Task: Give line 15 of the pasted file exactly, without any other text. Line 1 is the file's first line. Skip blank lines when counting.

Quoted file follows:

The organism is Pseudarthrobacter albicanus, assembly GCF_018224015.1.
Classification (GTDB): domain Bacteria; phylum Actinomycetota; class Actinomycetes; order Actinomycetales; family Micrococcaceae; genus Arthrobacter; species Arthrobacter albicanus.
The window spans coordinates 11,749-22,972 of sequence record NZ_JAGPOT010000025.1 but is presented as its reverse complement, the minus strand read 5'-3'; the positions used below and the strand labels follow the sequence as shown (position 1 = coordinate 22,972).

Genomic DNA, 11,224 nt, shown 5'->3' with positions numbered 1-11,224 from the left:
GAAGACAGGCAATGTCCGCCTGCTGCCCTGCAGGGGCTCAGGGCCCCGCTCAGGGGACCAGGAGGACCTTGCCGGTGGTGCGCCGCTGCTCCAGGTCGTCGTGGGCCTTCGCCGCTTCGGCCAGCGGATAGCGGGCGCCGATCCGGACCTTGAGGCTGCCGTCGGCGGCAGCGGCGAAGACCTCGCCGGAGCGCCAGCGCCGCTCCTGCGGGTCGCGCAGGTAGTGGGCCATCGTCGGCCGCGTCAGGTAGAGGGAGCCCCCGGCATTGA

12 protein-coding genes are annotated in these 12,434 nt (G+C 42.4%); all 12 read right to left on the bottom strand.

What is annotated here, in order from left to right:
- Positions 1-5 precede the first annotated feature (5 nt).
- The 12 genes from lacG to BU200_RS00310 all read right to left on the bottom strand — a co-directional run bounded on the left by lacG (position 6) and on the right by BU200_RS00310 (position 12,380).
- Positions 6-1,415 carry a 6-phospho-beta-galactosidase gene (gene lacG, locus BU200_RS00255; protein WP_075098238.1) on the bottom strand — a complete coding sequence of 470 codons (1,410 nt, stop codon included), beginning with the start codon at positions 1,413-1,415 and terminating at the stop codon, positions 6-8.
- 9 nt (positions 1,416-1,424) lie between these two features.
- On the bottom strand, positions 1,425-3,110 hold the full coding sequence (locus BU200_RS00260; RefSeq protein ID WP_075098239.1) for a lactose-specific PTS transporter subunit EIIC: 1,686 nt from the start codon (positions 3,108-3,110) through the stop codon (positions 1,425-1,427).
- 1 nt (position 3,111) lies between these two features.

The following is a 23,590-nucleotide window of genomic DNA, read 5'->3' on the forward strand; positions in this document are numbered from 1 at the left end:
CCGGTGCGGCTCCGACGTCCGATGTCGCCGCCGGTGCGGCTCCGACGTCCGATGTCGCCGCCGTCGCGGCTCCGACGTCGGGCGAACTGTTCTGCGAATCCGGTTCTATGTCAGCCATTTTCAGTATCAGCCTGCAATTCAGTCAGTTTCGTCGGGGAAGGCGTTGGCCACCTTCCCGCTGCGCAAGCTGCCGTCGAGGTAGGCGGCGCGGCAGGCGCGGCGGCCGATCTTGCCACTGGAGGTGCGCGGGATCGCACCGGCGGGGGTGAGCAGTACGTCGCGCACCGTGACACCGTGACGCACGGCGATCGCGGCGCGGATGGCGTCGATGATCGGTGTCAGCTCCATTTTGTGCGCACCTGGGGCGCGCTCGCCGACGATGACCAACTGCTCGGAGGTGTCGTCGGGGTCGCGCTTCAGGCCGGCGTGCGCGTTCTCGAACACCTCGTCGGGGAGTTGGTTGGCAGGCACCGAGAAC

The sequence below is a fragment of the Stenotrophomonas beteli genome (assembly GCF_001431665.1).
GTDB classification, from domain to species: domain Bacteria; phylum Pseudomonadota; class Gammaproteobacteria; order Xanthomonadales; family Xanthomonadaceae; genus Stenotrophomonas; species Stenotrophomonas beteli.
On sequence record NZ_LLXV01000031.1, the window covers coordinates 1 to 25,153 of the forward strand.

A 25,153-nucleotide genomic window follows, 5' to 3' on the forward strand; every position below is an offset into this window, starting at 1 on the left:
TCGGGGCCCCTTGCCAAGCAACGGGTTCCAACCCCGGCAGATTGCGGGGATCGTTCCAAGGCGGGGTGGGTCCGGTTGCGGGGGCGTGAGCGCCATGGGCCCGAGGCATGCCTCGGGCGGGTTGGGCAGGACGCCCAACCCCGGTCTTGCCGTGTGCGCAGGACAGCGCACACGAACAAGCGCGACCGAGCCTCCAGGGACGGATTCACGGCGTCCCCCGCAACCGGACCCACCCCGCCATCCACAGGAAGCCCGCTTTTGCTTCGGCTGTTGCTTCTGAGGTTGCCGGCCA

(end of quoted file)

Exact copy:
CCGGTGCGGCTCCGACGTCCGATGTCGCCGCCGGTGCGGCTCCGACGTCCGATGTCGCCGCCGTCGCGGCTCCGACGTCGGGCGAACTGTTCTGCGAATCCGGTTCTATGTCAGCCATTTTCAGTATCAGCCTGCAATTCAGTCAGTTTCGTCGGGGAAGGCGTTGGCCACCTTCCCGCTGCGCAAGCTGCCGTCGAGGTAGGCGGCGCGGCAGGCGCGGCGGCCGATCTTGCCACTGGAGGTGCGCGGGATCGCACCGGCGGGGGTGAGCAGTACGTCGCGCACCGTGACACCGTGACGCACGGCGATCGCGGCGCGGATGGCGTCGATGATCGGTGTCAGCTCCATTTTGTGCGCACCTGGGGCGCGCTCGCCGACGATGACCAACTGCTCGGAGGTGTCGTCGGGGTCGCGCTTCAGGCCGGCGTGCGCGTTCTCGAACACCTCGTCGGGGAGTTGGTTGGCAGGCACCGAGAAC